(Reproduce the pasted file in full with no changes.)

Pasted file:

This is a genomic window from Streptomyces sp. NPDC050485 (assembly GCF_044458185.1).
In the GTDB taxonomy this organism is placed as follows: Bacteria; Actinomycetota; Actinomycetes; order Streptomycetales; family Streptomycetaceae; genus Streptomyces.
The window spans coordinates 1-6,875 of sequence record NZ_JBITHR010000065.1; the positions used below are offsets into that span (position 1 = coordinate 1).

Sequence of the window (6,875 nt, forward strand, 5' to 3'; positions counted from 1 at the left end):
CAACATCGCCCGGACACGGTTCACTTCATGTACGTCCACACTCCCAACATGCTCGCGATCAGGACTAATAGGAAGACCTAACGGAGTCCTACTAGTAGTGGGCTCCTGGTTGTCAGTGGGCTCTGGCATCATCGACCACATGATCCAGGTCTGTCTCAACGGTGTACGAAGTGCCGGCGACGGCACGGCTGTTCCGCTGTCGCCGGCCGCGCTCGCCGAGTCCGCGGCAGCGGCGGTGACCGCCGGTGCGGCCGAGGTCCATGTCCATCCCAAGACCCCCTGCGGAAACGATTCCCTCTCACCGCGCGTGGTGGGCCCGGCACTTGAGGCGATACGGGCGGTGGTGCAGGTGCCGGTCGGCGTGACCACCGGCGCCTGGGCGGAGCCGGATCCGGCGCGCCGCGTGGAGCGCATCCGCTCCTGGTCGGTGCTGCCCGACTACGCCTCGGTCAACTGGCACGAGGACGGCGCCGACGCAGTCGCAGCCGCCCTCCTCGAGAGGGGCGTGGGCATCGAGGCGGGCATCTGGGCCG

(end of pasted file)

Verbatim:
This is a genomic window from Streptomyces sp. NPDC050485 (assembly GCF_044458185.1).
In the GTDB taxonomy this organism is placed as follows: Bacteria; Actinomycetota; Actinomycetes; order Streptomycetales; family Streptomycetaceae; genus Streptomyces.
The window spans coordinates 1-6,875 of sequence record NZ_JBITHR010000065.1; the positions used below are offsets into that span (position 1 = coordinate 1).

Sequence of the window (6,875 nt, forward strand, 5' to 3'; positions counted from 1 at the left end):
CAACATCGCCCGGACACGGTTCACTTCATGTACGTCCACACTCCCAACATGCTCGCGATCAGGACTAATAGGAAGACCTAACGGAGTCCTACTAGTAGTGGGCTCCTGGTTGTCAGTGGGCTCTGGCATCATCGACCACATGATCCAGGTCTGTCTCAACGGTGTACGAAGTGCCGGCGACGGCACGGCTGTTCCGCTGTCGCCGGCCGCGCTCGCCGAGTCCGCGGCAGCGGCGGTGACCGCCGGTGCGGCCGAGGTCCATGTCCATCCCAAGACCCCCTGCGGAAACGATTCCCTCTCACCGCGCGTGGTGGGCCCGGCACTTGAGGCGATACGGGCGGTGGTGCAGGTGCCGGTCGGCGTGACCACCGGCGCCTGGGCGGAGCCGGATCCGGCGCGCCGCGTGGAGCGCATCCGCTCCTGGTCGGTGCTGCCCGACTACGCCTCGGTCAACTGGCACGAGGACGGCGCCGACGCAGTCGCAGCCGCCCTCCTCGAGAGGGGCGTGGGCATCGAGGCGGGCATCTGGGCCG